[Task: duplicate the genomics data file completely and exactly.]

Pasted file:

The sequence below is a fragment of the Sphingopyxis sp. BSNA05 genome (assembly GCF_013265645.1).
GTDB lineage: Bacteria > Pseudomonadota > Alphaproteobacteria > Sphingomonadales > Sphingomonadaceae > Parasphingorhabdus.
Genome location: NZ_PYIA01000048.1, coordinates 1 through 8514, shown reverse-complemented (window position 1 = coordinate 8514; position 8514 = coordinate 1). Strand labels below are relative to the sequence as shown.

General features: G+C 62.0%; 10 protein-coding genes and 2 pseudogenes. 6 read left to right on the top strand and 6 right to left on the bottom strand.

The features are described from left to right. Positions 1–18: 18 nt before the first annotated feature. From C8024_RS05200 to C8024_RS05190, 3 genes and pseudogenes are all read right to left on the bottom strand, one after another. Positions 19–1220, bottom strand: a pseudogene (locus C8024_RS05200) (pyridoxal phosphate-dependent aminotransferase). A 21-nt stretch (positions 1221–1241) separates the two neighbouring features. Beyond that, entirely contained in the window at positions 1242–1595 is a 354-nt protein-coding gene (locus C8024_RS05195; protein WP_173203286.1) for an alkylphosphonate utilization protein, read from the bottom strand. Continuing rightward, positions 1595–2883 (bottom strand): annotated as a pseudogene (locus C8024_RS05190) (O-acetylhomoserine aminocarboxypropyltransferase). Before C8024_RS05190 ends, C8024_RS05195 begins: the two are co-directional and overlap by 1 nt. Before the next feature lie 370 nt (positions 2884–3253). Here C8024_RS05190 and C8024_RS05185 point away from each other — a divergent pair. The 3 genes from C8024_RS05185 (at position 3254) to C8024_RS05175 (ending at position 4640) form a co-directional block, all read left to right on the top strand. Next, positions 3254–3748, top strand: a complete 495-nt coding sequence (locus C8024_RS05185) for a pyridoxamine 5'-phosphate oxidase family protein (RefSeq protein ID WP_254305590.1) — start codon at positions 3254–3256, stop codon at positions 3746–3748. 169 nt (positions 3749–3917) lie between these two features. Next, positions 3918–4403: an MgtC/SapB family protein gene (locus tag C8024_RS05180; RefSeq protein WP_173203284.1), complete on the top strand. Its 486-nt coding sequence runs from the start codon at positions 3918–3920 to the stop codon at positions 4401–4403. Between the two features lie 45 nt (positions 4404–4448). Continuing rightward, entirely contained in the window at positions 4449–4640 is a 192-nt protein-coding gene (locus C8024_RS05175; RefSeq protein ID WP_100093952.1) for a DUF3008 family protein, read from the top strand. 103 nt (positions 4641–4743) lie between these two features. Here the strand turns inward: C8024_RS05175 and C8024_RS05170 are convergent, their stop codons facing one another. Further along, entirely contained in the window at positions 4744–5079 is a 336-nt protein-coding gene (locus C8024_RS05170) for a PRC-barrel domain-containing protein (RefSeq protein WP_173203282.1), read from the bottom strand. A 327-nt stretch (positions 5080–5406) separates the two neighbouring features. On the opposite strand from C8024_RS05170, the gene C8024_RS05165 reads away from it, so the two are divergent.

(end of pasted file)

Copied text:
The sequence below is a fragment of the Sphingopyxis sp. BSNA05 genome (assembly GCF_013265645.1).
GTDB lineage: Bacteria > Pseudomonadota > Alphaproteobacteria > Sphingomonadales > Sphingomonadaceae > Parasphingorhabdus.
Genome location: NZ_PYIA01000048.1, coordinates 1 through 8514, shown reverse-complemented (window position 1 = coordinate 8514; position 8514 = coordinate 1). Strand labels below are relative to the sequence as shown.

General features: G+C 62.0%; 10 protein-coding genes and 2 pseudogenes. 6 read left to right on the top strand and 6 right to left on the bottom strand.

The features are described from left to right. Positions 1–18: 18 nt before the first annotated feature. From C8024_RS05200 to C8024_RS05190, 3 genes and pseudogenes are all read right to left on the bottom strand, one after another. Positions 19–1220, bottom strand: a pseudogene (locus C8024_RS05200) (pyridoxal phosphate-dependent aminotransferase). A 21-nt stretch (positions 1221–1241) separates the two neighbouring features. Beyond that, entirely contained in the window at positions 1242–1595 is a 354-nt protein-coding gene (locus C8024_RS05195; protein WP_173203286.1) for an alkylphosphonate utilization protein, read from the bottom strand. Continuing rightward, positions 1595–2883 (bottom strand): annotated as a pseudogene (locus C8024_RS05190) (O-acetylhomoserine aminocarboxypropyltransferase). Before C8024_RS05190 ends, C8024_RS05195 begins: the two are co-directional and overlap by 1 nt. Before the next feature lie 370 nt (positions 2884–3253). Here C8024_RS05190 and C8024_RS05185 point away from each other — a divergent pair. The 3 genes from C8024_RS05185 (at position 3254) to C8024_RS05175 (ending at position 4640) form a co-directional block, all read left to right on the top strand. Next, positions 3254–3748, top strand: a complete 495-nt coding sequence (locus C8024_RS05185) for a pyridoxamine 5'-phosphate oxidase family protein (RefSeq protein ID WP_254305590.1) — start codon at positions 3254–3256, stop codon at positions 3746–3748. 169 nt (positions 3749–3917) lie between these two features. Next, positions 3918–4403: an MgtC/SapB family protein gene (locus tag C8024_RS05180; RefSeq protein WP_173203284.1), complete on the top strand. Its 486-nt coding sequence runs from the start codon at positions 3918–3920 to the stop codon at positions 4401–4403. Between the two features lie 45 nt (positions 4404–4448). Continuing rightward, entirely contained in the window at positions 4449–4640 is a 192-nt protein-coding gene (locus C8024_RS05175; RefSeq protein ID WP_100093952.1) for a DUF3008 family protein, read from the top strand. 103 nt (positions 4641–4743) lie between these two features. Here the strand turns inward: C8024_RS05175 and C8024_RS05170 are convergent, their stop codons facing one another. Further along, entirely contained in the window at positions 4744–5079 is a 336-nt protein-coding gene (locus C8024_RS05170) for a PRC-barrel domain-containing protein (RefSeq protein WP_173203282.1), read from the bottom strand. A 327-nt stretch (positions 5080–5406) separates the two neighbouring features. On the opposite strand from C8024_RS05170, the gene C8024_RS05165 reads away from it, so the two are divergent.